I came to visit the land of kimchi when God took me to a Ten Days missions trip on November of 2015. It was still autumn and winter was approaching. The wind was cold and sometimes, our team from the Philippines was met by constant rain. We stayed in Hongdae, a region in Seoul.
We came to South Korea with the purpose of engaging the Koreans and introduce Jesus to their lives. We also led the first ever Victory Weekend to our Every Nation Church of Korea, a retreat that would encourage Koreans encounter Christ.
Koreans are generally happy people. They live a simple lifestyle and the food is really great. Your mouth just have to be tolerant because almost, if not everything, is spicy. English may not be foreign to them but very few are really fluent and conversational. Especially the ahjummas and ahjussis (old ladies and gentlemen) who are still very active and industrious. Don’t try to ask directions from them unless you speak Korean. Most English speakers are the young professionals and university students.They are also accommodating but not welcoming I guess. You should get to know them first before you could form a relationship with them, especially if you’re a foreigner.
We visited some places such as Gwanghwamun Square, Gyeongbokgung Palace, Bukchon Hanok Village where we tried wearing a hanbok (Korean national costume), Namsan Tower, Cheongyecheon Plaza, Nandaemun, Nami Island, DMZ, and other Seoul universities.
All those times, it was the Holy Spirit leading our team of missioners. Every place we visit, it was an encounter with Him. Not just because of how beautiful He made South Korea, it was apparent in the sceneries especially with the colors of fall, but He had made our trip beautiful in His time. We did prayer walks and engaged university students. However, it was perceptible that a wall is built surrounding the people. It was not easy to approach them and share the gospel. Not just because of language gap but they were not open to Christianity. They had bad experiences from the so called “Christians” in their area. The mission is getting real. Opposition is real.
But that didn’t stop us from ministering unto the people. We silently prayed for them and laid our hands on their territories. We prayed that walls and chains be broken. We claimed healing and freedom.
Competition is tough in the job market of Korea. That is why parents spend lots and lots of money to send their children to good universities while students spend lots and lots of time studying. Not just in schools or universities but also in tutoring schools, review classes, English classes, and all other classes they can attend so that they could acquire “good education”. This will catapult them into prestigious companies and earn a sophisticated life. They were all about money and performance. Having all that they have, Jesus is not in their options list. They were “okay”.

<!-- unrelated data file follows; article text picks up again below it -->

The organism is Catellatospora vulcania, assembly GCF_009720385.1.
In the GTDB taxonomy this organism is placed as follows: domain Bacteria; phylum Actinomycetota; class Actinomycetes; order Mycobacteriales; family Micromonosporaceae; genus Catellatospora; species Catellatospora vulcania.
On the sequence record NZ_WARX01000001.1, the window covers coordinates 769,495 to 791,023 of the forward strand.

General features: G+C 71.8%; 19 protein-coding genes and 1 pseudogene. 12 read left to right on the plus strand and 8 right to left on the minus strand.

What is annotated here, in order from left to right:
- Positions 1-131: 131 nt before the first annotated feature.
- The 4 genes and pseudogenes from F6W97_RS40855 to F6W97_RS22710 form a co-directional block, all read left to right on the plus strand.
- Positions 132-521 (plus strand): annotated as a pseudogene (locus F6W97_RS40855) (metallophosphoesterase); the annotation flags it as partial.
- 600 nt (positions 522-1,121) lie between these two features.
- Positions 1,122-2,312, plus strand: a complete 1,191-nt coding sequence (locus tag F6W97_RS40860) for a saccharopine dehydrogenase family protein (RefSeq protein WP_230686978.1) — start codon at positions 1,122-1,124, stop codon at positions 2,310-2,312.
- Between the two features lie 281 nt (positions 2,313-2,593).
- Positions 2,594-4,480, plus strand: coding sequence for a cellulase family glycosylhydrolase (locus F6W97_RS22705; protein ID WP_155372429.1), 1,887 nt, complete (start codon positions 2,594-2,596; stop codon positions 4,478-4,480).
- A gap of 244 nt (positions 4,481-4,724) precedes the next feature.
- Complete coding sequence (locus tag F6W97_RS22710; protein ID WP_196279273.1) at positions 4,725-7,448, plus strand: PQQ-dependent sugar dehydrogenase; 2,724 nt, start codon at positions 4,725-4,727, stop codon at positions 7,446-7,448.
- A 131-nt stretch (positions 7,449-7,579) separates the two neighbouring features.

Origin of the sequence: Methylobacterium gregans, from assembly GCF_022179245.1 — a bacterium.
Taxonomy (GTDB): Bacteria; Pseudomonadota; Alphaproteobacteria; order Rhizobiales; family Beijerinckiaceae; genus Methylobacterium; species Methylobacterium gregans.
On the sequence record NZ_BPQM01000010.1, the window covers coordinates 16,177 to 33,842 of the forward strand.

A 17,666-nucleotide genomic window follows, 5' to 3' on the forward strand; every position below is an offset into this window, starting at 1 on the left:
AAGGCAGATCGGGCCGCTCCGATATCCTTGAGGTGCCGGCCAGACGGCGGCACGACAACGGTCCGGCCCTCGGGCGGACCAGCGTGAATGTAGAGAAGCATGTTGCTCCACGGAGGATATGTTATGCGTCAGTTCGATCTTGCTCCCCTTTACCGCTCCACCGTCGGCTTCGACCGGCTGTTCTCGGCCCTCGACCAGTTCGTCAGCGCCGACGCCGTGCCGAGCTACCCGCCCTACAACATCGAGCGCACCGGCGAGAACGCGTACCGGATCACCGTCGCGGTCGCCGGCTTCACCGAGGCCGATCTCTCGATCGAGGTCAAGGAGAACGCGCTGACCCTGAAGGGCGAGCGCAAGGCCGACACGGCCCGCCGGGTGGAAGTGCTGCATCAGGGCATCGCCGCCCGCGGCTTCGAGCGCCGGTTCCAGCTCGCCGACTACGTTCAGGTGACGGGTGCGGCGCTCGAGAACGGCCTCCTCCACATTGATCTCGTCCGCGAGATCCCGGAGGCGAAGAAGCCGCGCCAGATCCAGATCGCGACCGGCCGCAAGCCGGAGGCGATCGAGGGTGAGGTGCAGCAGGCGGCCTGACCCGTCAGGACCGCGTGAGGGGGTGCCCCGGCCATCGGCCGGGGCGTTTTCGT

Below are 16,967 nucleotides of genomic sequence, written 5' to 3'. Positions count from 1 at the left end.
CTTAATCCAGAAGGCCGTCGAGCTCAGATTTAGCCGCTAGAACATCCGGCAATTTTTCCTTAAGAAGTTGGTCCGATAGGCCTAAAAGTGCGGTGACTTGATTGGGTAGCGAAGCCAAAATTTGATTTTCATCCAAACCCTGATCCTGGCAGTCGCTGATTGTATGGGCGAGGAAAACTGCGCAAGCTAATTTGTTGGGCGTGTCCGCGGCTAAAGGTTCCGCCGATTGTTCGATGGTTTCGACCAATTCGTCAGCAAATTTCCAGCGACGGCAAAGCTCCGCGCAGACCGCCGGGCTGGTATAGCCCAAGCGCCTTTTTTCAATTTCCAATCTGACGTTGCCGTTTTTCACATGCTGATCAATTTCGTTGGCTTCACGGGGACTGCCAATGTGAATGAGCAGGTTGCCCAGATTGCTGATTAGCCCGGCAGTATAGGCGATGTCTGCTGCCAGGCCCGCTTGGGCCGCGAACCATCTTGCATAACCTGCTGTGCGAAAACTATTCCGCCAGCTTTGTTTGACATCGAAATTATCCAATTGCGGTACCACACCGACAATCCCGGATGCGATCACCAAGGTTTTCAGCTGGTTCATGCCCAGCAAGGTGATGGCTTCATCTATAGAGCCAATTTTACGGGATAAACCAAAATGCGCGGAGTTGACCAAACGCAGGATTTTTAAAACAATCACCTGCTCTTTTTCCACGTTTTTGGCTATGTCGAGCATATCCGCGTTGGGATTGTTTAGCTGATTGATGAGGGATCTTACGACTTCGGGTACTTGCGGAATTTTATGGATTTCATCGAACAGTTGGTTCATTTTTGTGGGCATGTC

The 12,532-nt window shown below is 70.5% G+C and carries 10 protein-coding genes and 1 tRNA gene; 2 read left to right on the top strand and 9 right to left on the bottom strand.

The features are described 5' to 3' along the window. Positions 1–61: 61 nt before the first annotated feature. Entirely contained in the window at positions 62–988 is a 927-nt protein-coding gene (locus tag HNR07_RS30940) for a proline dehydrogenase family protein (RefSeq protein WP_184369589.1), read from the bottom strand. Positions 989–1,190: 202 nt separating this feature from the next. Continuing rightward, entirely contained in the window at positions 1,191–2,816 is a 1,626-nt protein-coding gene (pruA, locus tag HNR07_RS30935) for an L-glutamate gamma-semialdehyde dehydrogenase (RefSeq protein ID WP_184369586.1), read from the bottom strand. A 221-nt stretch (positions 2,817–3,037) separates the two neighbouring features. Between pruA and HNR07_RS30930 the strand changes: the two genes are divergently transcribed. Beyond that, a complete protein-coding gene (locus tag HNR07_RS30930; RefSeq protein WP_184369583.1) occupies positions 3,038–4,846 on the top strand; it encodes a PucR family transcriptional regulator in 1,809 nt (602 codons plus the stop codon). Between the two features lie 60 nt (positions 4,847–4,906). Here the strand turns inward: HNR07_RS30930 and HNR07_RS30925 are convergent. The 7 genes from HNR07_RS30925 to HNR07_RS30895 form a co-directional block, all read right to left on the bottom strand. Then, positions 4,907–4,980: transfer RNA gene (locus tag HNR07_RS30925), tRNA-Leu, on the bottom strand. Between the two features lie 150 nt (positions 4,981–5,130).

And yet it was not only the walls around people that we have seen but there was another wall that is harder to demolish. The great divide between North and South Korea has been an issue decades ago that until now, thousands of Koreans have been separated from their loved ones. North Korea is so far different from the South. There was poverty, hard labor, hunger and restriction. It was soul-crushing knowing that they are so close in proximity yet so far from being free from the bondage of the communist government.
Nearing the end of our trip, we went to DMZ or the Korean Demilitarized Zone which was established at the end of the Korean War to serve as a buffer zone between North and South Korea. It was the location of unity in the great divide. It was such a lonely place. Seeing the North and South Korean flags waving in the distance made my heart flutter, not for excitement, but more for longing for the two nations to become one. It might not be a great idea for some South Koreans to reunite because they thought that the North Koreans would invade their territory and overcome them with their resources, but only if they see what is inside, what is happening in the homes of these North Koreans, they would just pity them and would long to see their brothers and sisters eating healthy foods or even know what flat screen TV looks like.
It’s high time for reconciliation and reunification. Remove all the bias and think of the many who needs physical and emotional freedom. In fact, both nations are lands of kimchi.
Everybody needs freedom. The greatest bondage we have is the bondage of sin. And yet we have been freed from death because of what Jesus did on the cross. Whether you are a South Korean or a North Korean, whatever nation you come from, you need the love of God and the salvation offered by Jesus Christ. We all have been separated from God.
Luke 4:18 “The Spirit of the Lord is on me, because he has anointed me to proclaim good news to the poor. He has sent me to proclaim freedom for the prisoners and recovery of sight for the blind, to set the oppressed free.”
Jesus is the only person who can free you. He is the only one who can free us from all forms of bondage: from government, from poverty, from sickness, from ourselves, from sin. Are you willing to receive this freedom?